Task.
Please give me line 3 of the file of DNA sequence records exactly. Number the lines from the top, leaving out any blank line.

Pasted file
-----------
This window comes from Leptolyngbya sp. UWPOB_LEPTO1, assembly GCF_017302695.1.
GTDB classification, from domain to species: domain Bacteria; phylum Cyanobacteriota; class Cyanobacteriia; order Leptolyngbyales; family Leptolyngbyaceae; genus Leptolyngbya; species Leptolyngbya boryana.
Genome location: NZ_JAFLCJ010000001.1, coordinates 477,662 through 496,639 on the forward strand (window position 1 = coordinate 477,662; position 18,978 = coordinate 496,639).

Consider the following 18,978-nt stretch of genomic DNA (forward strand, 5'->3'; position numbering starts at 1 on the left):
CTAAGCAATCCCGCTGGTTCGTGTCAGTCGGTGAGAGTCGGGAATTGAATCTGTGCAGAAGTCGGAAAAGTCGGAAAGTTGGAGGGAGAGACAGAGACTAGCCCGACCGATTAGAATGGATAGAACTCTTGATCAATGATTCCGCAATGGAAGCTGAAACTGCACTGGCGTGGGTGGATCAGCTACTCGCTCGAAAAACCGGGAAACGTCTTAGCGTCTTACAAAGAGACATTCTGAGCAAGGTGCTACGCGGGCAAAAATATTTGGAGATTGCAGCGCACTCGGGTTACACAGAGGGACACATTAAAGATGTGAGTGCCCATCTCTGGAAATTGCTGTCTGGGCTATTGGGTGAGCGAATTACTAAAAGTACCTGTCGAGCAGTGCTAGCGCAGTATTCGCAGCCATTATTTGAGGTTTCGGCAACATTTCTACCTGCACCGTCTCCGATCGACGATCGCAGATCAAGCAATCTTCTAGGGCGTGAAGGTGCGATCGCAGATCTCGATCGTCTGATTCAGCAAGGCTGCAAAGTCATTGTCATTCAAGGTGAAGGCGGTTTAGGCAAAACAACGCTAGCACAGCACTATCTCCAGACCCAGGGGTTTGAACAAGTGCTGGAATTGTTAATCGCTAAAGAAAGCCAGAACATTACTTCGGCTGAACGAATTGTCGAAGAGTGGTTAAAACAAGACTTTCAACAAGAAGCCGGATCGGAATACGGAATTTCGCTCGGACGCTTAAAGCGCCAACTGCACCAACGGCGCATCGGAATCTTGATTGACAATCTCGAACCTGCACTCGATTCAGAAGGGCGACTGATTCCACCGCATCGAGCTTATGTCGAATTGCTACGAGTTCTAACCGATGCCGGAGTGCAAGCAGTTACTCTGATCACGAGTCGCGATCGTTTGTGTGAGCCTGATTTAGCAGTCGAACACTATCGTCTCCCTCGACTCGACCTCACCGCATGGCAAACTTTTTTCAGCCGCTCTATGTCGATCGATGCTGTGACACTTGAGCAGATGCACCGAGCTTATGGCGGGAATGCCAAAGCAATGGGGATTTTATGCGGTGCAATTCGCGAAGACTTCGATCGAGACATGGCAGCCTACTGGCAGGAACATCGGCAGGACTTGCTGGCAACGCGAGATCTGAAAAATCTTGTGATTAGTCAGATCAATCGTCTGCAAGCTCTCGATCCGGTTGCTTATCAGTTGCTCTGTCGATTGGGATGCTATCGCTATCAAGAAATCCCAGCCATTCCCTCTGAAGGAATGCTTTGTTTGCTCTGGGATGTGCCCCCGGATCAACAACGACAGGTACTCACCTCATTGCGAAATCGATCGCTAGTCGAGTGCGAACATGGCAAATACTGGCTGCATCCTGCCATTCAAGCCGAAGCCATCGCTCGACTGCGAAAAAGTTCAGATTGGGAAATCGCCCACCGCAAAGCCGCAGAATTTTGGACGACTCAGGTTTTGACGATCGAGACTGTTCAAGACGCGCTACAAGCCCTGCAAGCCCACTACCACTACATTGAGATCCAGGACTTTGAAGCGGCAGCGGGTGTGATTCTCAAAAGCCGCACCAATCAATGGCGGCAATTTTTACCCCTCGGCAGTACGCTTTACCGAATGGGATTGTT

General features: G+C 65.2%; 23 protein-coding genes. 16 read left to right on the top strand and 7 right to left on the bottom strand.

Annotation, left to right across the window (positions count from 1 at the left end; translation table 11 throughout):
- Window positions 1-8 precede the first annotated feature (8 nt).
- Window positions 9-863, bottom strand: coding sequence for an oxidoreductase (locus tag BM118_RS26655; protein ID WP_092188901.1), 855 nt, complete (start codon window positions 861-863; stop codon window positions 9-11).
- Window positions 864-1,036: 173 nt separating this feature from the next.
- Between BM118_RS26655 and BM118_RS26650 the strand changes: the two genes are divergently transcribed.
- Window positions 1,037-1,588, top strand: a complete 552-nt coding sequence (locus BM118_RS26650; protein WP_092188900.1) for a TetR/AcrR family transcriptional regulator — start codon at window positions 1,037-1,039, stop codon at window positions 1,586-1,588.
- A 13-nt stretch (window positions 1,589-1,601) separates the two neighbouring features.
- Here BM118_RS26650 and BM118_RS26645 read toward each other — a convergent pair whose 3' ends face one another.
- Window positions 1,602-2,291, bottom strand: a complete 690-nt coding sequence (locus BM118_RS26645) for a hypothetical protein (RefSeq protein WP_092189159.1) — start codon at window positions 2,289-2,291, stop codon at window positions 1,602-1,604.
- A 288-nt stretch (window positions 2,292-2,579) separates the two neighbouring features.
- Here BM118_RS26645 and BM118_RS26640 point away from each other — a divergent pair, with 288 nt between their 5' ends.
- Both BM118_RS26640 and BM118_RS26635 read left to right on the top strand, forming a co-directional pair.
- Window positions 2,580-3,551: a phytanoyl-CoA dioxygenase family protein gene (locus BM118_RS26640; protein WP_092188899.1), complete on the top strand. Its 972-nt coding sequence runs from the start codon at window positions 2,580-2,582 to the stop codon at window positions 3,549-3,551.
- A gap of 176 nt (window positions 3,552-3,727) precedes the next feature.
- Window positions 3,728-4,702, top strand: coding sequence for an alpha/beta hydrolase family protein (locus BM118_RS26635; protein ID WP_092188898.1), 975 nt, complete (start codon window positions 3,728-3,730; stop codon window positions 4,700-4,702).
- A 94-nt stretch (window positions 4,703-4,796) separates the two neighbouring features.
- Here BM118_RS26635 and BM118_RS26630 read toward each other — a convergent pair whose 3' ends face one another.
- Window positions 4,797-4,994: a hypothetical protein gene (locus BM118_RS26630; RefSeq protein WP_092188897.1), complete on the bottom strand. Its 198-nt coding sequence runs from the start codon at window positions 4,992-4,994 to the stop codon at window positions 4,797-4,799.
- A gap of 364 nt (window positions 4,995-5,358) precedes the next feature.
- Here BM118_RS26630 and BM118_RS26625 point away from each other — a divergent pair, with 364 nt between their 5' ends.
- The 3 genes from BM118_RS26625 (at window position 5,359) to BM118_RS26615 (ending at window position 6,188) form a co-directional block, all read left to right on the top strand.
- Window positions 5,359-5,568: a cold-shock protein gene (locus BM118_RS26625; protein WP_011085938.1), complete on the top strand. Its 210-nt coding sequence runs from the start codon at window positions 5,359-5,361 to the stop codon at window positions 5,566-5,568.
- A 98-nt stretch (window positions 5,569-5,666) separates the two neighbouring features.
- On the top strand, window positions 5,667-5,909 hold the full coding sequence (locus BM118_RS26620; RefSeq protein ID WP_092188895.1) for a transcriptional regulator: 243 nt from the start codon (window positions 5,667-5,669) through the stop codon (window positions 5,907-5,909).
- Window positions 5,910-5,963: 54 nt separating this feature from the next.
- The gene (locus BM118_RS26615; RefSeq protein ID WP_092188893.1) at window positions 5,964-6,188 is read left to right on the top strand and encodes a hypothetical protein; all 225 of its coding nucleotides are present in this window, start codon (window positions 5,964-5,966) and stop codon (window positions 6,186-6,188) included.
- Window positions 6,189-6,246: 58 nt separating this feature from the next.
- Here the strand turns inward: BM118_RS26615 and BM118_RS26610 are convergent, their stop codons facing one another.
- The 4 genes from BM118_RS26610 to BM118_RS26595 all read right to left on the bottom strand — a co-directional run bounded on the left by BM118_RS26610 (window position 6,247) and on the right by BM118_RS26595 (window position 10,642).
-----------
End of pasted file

Genome location: NZ_JAFLCJ010000001.1, coordinates 477,662 through 496,639 on the forward strand (window position 1 = coordinate 477,662; position 18,978 = coordinate 496,639).